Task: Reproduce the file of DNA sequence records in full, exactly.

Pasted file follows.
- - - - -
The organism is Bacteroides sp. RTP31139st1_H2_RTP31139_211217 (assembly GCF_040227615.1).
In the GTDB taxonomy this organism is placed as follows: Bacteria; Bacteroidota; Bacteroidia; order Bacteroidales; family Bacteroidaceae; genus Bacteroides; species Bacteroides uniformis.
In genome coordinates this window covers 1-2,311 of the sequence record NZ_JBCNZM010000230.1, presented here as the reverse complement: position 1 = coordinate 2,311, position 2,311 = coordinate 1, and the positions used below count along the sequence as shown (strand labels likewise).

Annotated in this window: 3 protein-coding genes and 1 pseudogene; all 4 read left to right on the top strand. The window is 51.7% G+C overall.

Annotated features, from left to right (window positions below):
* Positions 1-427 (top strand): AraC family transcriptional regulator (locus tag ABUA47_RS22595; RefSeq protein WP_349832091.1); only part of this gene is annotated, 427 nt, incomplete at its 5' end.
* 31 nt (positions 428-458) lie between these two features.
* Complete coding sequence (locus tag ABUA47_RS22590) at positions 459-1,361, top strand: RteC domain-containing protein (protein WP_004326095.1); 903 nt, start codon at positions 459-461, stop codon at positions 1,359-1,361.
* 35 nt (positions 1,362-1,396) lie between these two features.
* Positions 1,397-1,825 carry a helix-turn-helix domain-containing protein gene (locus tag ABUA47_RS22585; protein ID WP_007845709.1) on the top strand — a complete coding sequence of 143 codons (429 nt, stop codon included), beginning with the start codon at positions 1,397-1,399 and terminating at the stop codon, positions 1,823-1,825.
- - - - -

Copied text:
The organism is Bacteroides sp. RTP31139st1_H2_RTP31139_211217 (assembly GCF_040227615.1).
In the GTDB taxonomy this organism is placed as follows: Bacteria; Bacteroidota; Bacteroidia; order Bacteroidales; family Bacteroidaceae; genus Bacteroides; species Bacteroides uniformis.
In genome coordinates this window covers 1-2,311 of the sequence record NZ_JBCNZM010000230.1, presented here as the reverse complement: position 1 = coordinate 2,311, position 2,311 = coordinate 1, and the positions used below count along the sequence as shown (strand labels likewise).

Annotated in this window: 3 protein-coding genes and 1 pseudogene; all 4 read left to right on the top strand. The window is 51.7% G+C overall.

Annotated features, from left to right (window positions below):
* Positions 1-427 (top strand): AraC family transcriptional regulator (locus tag ABUA47_RS22595; RefSeq protein WP_349832091.1); only part of this gene is annotated, 427 nt, incomplete at its 5' end.
* 31 nt (positions 428-458) lie between these two features.
* Complete coding sequence (locus tag ABUA47_RS22590) at positions 459-1,361, top strand: RteC domain-containing protein (protein WP_004326095.1); 903 nt, start codon at positions 459-461, stop codon at positions 1,359-1,361.
* 35 nt (positions 1,362-1,396) lie between these two features.
* Positions 1,397-1,825 carry a helix-turn-helix domain-containing protein gene (locus tag ABUA47_RS22585; protein ID WP_007845709.1) on the top strand — a complete coding sequence of 143 codons (429 nt, stop codon included), beginning with the start codon at positions 1,397-1,399 and terminating at the stop codon, positions 1,823-1,825.